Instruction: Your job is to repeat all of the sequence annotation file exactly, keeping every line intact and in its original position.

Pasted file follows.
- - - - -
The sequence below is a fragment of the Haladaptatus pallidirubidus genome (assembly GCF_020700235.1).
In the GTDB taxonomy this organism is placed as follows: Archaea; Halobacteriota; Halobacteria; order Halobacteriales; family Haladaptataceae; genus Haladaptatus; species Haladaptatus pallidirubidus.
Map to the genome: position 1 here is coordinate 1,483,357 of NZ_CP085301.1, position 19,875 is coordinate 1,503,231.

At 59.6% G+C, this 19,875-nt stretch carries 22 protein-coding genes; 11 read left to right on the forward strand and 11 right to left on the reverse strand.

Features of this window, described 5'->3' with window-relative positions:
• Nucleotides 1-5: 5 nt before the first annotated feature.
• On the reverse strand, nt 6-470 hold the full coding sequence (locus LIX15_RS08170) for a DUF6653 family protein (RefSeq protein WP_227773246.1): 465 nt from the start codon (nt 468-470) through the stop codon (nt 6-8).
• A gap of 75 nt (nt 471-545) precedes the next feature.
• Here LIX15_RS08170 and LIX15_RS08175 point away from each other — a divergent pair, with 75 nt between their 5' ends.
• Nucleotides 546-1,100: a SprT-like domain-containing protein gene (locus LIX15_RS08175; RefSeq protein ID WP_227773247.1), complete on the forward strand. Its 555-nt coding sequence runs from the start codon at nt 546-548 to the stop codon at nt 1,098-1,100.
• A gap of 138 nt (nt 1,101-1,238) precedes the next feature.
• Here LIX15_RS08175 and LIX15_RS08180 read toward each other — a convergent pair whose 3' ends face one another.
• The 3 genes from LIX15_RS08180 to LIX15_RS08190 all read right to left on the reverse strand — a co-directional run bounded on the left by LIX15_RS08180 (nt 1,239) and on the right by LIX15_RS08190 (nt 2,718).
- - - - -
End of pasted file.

The sequence below is a fragment of the Haladaptatus pallidirubidus genome (assembly GCF_020700235.1).
In the GTDB taxonomy this organism is placed as follows: Archaea; Halobacteriota; Halobacteria; order Halobacteriales; family Haladaptataceae; genus Haladaptatus; species Haladaptatus pallidirubidus.
Map to the genome: position 1 here is coordinate 1,483,357 of NZ_CP085301.1, position 19,875 is coordinate 1,503,231.

At 59.6% G+C, this 19,875-nt stretch carries 22 protein-coding genes; 11 read left to right on the forward strand and 11 right to left on the reverse strand.

Features of this window, described 5'->3' with window-relative positions:
• Nucleotides 1-5: 5 nt before the first annotated feature.
• On the reverse strand, nt 6-470 hold the full coding sequence (locus LIX15_RS08170) for a DUF6653 family protein (RefSeq protein WP_227773246.1): 465 nt from the start codon (nt 468-470) through the stop codon (nt 6-8).
• A gap of 75 nt (nt 471-545) precedes the next feature.
• Here LIX15_RS08170 and LIX15_RS08175 point away from each other — a divergent pair, with 75 nt between their 5' ends.
• Nucleotides 546-1,100: a SprT-like domain-containing protein gene (locus LIX15_RS08175; RefSeq protein ID WP_227773247.1), complete on the forward strand. Its 555-nt coding sequence runs from the start codon at nt 546-548 to the stop codon at nt 1,098-1,100.
• A gap of 138 nt (nt 1,101-1,238) precedes the next feature.
• Here LIX15_RS08175 and LIX15_RS08180 read toward each other — a convergent pair whose 3' ends face one another.
• The 3 genes from LIX15_RS08180 to LIX15_RS08190 all read right to left on the reverse strand — a co-directional run bounded on the left by LIX15_RS08180 (nt 1,239) and on the right by LIX15_RS08190 (nt 2,718).